In addition, jobs that were once challenging and required highly skilled expertise could become mundane, thanks to automation. There are hints of this happening today. As X-rays and other medical records are digitised and computer algorithms become better at interpreting them, radiologists, for example, find themselves collaborating with machines, acting more as fact checkers than as medical sleuths. “If radiologists start to respond only to what the computer suggests, then they don’t develop their own very sophisticated skills,” says Nicholas Carr, author of The Glass Cage: Automation and Us. “Jobs that used to be very complex, idiosyncratic and interesting start to look more like computer operator jobs, just putting in data and interpreting screen readouts.”
Old dogs, new tricks
Automation, however, does not necessarily spell doom and boredom for entire sectors of the workforce. So long as jobs are available that require some degree of human involvement, there will be room for people to continue to hold them. When Google’s search engine began gaining momentum a decade or so ago, for example, fears abounded that librarians would be rendered obsolete. Instead, openings for librarians actually increased, although new skills were needed to excel at the job. “If it’s possible for a machine to completely replace a human, then yes, I’m superfluous,” Autor says. “But if I’m the person who can now manage that machine, then I become more valuable.”
Added to that is the fact that – unless the singularity unexpectedly occurs – machines and software will likely never replace certain jobs. So far, humans are vastly superior at any work that relies on creativity, entrepreneurialism, interpersonal skills and emotional intelligence. Jobs that fall into these categories – including clergymen, nurses, motivational speakers, caretakers, trainers, entertainers and more – will probably fare well in a more automated world.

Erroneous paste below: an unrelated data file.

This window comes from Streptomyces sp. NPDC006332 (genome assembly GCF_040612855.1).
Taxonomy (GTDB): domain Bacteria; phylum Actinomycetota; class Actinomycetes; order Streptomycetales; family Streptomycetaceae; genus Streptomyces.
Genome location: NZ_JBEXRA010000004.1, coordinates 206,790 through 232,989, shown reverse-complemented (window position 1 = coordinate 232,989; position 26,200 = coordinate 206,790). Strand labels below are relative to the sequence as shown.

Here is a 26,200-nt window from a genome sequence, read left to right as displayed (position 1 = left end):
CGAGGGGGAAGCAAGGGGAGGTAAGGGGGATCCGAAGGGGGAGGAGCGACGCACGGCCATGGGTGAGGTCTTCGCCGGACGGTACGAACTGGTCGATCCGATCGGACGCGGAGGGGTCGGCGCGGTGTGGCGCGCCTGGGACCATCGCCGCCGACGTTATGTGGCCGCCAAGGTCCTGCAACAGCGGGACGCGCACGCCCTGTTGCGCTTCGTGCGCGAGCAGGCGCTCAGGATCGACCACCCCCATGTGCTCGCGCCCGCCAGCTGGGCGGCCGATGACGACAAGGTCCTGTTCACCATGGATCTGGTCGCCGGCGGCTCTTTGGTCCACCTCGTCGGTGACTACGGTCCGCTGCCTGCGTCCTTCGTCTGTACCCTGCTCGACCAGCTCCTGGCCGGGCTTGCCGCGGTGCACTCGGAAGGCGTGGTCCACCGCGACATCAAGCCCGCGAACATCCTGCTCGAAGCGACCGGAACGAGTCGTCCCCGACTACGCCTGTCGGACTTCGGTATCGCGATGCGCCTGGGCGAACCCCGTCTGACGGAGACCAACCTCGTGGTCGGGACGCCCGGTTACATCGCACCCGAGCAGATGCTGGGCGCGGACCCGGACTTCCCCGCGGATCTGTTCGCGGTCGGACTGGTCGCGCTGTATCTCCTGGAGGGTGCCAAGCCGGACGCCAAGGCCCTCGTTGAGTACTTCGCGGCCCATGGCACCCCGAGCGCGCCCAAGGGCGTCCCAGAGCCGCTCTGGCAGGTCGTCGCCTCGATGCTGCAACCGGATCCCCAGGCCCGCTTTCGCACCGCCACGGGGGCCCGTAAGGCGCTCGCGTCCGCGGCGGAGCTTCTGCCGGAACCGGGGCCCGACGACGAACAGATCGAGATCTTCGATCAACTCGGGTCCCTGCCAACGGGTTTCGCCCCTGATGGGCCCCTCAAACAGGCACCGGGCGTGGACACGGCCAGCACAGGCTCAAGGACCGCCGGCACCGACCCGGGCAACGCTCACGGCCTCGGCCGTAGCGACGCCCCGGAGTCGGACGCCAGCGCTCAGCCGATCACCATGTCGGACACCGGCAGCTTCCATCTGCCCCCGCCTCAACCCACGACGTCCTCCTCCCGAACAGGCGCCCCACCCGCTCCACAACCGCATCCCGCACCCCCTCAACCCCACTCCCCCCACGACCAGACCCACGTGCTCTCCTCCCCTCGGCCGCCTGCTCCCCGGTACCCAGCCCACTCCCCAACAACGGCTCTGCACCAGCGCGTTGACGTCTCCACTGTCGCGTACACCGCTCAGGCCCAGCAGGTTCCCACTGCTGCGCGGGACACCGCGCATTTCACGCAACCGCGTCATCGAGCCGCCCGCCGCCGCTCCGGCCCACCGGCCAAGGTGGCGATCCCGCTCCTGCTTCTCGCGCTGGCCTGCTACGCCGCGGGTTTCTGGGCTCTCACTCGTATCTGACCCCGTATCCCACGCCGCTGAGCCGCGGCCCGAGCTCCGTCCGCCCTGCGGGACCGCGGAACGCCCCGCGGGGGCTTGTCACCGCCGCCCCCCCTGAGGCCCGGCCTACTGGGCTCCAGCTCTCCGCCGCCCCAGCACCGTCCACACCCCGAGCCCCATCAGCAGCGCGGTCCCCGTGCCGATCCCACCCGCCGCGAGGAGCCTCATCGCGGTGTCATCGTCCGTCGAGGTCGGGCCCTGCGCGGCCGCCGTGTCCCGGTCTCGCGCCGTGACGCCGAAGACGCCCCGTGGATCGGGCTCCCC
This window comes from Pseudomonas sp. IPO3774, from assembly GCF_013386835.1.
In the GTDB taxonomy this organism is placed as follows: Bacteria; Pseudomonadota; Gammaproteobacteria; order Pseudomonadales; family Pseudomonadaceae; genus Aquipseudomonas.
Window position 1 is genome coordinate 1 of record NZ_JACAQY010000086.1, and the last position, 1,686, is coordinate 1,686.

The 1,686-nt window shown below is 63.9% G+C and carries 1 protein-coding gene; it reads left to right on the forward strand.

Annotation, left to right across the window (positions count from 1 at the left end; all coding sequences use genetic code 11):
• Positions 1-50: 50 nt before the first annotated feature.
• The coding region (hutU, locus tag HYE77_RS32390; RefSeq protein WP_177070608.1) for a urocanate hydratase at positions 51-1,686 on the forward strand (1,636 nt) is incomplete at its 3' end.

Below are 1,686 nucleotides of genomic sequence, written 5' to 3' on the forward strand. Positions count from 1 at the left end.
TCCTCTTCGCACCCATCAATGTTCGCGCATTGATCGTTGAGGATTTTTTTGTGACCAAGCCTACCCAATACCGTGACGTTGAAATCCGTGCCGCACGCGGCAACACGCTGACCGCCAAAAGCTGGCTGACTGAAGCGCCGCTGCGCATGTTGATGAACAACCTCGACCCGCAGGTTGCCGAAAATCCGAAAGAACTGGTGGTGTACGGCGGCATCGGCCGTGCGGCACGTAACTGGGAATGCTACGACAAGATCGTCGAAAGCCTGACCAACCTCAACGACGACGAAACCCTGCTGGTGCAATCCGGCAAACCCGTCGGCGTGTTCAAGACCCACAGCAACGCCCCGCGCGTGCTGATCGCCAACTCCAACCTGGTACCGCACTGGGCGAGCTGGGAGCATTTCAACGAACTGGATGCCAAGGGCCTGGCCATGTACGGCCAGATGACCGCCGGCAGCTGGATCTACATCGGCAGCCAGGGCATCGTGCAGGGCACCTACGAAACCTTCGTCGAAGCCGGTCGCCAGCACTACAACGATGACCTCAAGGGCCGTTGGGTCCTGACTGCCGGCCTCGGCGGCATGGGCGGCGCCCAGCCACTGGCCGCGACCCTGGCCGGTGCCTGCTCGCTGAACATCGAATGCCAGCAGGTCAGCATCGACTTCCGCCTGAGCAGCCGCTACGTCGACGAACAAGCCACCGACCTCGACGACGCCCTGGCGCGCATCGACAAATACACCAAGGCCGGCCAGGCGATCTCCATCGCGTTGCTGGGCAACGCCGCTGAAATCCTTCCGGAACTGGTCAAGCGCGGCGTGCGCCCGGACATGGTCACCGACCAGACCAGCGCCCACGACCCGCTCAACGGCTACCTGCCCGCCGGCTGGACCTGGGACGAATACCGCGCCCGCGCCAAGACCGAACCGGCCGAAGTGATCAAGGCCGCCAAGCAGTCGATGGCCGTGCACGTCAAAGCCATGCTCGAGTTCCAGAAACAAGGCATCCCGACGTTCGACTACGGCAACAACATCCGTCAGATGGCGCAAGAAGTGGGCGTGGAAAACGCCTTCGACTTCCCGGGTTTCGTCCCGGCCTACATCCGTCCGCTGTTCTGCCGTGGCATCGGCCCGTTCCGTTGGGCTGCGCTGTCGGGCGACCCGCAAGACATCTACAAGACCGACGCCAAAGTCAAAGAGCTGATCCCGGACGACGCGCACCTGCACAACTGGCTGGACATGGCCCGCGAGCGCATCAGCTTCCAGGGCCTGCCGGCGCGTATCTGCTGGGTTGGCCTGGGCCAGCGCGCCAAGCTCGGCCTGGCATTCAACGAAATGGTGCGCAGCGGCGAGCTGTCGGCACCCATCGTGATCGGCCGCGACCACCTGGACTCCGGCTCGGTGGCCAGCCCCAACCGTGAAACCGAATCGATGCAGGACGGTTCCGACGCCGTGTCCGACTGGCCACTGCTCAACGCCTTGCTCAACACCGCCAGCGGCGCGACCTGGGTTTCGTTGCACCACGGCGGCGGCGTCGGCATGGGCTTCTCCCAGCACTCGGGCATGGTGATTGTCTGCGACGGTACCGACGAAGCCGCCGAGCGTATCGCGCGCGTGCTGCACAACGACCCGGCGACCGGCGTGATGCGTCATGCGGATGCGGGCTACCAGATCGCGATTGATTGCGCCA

Similarly, just because something can be automated, Frey says, doesn’t mean it will be. Even if restaurants begin using tablets installed on tables to take orders, and robots to deliver the food and refill beverages, society might not necessarily take to that change. It could turn out that people simply want to be served food – or have their groceries run up, or their taxis driven – by other people, not by machines. This phenomenon is reflected in the recent resurgence of artisans in urban centres around the world, from Brooklyn to London to Berlin to Portland. It turns out that there is a booming market for handcrafted furniture made from salvaged factory beams, hand built headphones, gourmet small-batch foods ranging from marshmallows to mayonnaise – and much more. While these products are valued precisely because automation plays no part in their production, many artisanal companies rely heavily on technology, like the Etsy peer-to-peer e-commerce website, to find a market for their goods.